'Really Miss Grant, a Bond film?' said the Brigadier, 'I would have thought Mike, I mean Captain Yates, would have at least have taken to you to something a little more high brow. What do you think Doctor?' 

'Well there was that one with the Hovercraft,' he replied 'I did think that one was rather good...'

Realising the Doctor wasn’t really listening the Brigadier continued, 'Well, besides that, I am not really happy with members of staff fraternising outside of work. Never did it in my day...'

'Well anyway,' Jo butted in 'After the film, Mike escorted me back to my flat and we were up for most of the night talking, and before you ask he was a perfect Gentleman and left early in the morning.'

'Yes, well please make sure it doesn’t happen again, Miss Grant.'

'Yes Sir, Brigadier, Sir!' Jo said, giving a little salute at the end. 'So what were you both talking about when I came in?'

The Doctor proceeded to bring Jo up to speed on the recent spate of mysterious deaths and after some discussion they agreed they would visit the widow of the most recent victim to see if she could find out anything.

'So will we be going in Bessie to Tooting Bec, Doctor?'

'Ah yes, well we would but...' he said, rubbing the back of his neck in that particular way that Jo recognised either he was thinking hard or, more usually, was embarrassed about something.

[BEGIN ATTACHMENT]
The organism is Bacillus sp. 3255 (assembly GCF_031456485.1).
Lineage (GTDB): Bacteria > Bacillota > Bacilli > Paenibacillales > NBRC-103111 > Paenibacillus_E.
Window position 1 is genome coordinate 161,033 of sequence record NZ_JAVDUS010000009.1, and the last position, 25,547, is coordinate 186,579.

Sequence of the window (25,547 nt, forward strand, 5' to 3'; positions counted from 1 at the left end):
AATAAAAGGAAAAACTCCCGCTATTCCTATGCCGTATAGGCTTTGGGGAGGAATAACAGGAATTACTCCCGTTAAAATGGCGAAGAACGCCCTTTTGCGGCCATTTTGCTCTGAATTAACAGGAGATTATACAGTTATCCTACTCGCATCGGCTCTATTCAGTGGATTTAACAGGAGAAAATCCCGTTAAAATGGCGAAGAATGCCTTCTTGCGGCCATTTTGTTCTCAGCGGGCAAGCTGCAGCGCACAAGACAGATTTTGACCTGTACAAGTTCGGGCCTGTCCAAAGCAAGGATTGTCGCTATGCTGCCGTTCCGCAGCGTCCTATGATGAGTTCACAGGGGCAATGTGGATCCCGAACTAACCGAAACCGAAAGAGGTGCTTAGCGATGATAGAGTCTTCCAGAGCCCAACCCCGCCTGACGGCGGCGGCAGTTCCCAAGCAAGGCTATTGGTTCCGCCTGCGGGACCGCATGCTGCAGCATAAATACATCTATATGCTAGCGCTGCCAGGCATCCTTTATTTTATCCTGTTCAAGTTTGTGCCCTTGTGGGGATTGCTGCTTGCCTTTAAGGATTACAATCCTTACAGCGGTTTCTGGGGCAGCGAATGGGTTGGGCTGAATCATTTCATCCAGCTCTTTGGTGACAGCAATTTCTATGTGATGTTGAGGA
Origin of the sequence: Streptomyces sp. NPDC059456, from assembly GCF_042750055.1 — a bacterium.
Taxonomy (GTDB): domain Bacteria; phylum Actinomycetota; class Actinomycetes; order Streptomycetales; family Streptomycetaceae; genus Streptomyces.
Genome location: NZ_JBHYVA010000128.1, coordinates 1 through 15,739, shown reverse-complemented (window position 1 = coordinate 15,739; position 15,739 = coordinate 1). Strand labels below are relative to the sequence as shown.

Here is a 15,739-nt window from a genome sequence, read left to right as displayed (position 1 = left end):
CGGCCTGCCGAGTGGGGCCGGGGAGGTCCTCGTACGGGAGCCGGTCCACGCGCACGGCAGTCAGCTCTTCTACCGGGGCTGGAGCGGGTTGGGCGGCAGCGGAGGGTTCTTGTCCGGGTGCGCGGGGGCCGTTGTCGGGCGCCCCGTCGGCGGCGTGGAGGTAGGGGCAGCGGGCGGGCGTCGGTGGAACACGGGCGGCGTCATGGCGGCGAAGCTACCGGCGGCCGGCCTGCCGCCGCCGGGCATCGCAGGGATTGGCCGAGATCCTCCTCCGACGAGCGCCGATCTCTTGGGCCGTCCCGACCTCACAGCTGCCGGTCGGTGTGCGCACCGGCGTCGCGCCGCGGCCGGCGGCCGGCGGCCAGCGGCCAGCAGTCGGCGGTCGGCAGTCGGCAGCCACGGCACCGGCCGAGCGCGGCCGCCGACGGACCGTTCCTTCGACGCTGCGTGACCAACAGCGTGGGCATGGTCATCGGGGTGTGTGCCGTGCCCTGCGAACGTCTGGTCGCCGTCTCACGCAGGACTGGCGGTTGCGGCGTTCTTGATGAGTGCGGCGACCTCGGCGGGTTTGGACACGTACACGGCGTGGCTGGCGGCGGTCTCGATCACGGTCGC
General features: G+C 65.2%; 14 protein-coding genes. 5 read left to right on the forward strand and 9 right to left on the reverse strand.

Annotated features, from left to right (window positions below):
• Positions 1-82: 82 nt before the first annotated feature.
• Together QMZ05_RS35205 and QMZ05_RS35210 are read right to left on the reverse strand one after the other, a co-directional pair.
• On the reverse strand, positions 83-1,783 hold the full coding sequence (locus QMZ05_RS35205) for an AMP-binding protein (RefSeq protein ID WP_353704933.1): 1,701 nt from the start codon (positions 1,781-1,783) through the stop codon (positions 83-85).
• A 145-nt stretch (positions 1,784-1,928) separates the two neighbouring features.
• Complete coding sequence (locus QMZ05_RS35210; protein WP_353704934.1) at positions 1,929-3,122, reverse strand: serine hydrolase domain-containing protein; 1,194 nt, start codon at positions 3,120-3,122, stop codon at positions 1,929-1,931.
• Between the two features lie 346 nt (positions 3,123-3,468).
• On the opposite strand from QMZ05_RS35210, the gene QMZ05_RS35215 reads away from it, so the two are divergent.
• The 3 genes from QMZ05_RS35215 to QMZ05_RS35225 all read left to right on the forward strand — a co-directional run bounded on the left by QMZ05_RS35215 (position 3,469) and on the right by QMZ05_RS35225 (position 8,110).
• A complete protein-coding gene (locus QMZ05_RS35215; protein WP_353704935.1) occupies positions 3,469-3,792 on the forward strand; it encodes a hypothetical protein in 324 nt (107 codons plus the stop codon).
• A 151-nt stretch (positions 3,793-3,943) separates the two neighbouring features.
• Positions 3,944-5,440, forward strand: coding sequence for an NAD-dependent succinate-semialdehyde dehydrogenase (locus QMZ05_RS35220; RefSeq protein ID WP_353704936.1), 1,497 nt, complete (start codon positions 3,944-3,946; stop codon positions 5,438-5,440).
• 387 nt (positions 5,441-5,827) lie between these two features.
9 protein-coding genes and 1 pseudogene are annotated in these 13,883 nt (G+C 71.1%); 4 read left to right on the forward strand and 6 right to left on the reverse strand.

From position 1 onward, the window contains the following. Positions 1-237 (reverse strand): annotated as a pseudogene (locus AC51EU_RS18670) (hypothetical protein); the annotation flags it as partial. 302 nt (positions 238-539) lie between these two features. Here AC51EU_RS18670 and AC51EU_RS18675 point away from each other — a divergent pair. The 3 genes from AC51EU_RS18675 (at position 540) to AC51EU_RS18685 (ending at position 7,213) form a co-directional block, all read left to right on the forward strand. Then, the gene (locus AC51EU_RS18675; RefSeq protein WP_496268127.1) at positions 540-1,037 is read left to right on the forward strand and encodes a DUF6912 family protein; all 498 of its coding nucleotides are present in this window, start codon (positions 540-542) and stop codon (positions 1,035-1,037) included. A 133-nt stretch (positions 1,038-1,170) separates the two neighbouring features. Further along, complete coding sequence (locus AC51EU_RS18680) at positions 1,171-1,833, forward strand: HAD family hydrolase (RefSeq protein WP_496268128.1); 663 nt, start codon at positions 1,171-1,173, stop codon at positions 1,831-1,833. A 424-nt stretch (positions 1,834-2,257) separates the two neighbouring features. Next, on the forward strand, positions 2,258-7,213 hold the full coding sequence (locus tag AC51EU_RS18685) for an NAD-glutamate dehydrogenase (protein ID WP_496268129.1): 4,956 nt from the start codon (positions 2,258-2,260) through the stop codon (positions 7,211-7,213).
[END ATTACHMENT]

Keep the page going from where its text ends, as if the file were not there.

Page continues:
'I took the old girl out for a spin yesterday and managed to get a flat tyre,' for a moment the Doctors face turned bright red. 'It’s never happened before and I never thought of keeping spares so I am waiting for one to arrive. If you can take the underground there I will follow along as soon as I can.'


Sitting in the front room with Madge Hammond, Jo realised how inexperienced she was in these sort of situations. All she could do was drink cup after cup after cup of tea, wearing her most sympathetic expression, while listening to Madge speak.

'I just don’t know what to say. We’d been together for over 40 years, living in the same house. It was my mother’s you see, we moved in when we married and then inherited it when she died...'

Jo nodded. Having now finishing her fifth (or was it sixth?) cup she was starting to feel rather uncomfortable for obvious reasons.

'And the shopping, I mean, how am I going to cope with that now? Bill always picked the meat we bought and I picked everything else. Then there’s putting the bins out....'

Finally Jo couldn’t take it any longer. 'Mrs Hammond?'

'Yes dear?'

'I’m sorry to interrupt you but I really need to erm, powder my nose.'

'Of course dear. We still have ours outside, you can’t miss it.'

Gratefully Jo dashed outside.

As a little girl, her mother had always told her whenever using a strangers toilet to flush first. Whenever she asked why she was just told, “because” and it was a habit she had continued into her adulthood.

Leaning down to flush she felt an odd feeling, as if she was being observed somehow.

Then, with the flushing of the toilet she heard a strange noise behind her. A sort of stretching, crunching sound. Quickly turning around, she couldn’t believe her eyes.

Facing her was a giant creature. About six feet tall, round shaped with dark fur and glowing red eyes.

A Yeti!

Terrified, Jo screamed... 


written by 
copyright 2012

artwork by 
copyright 2012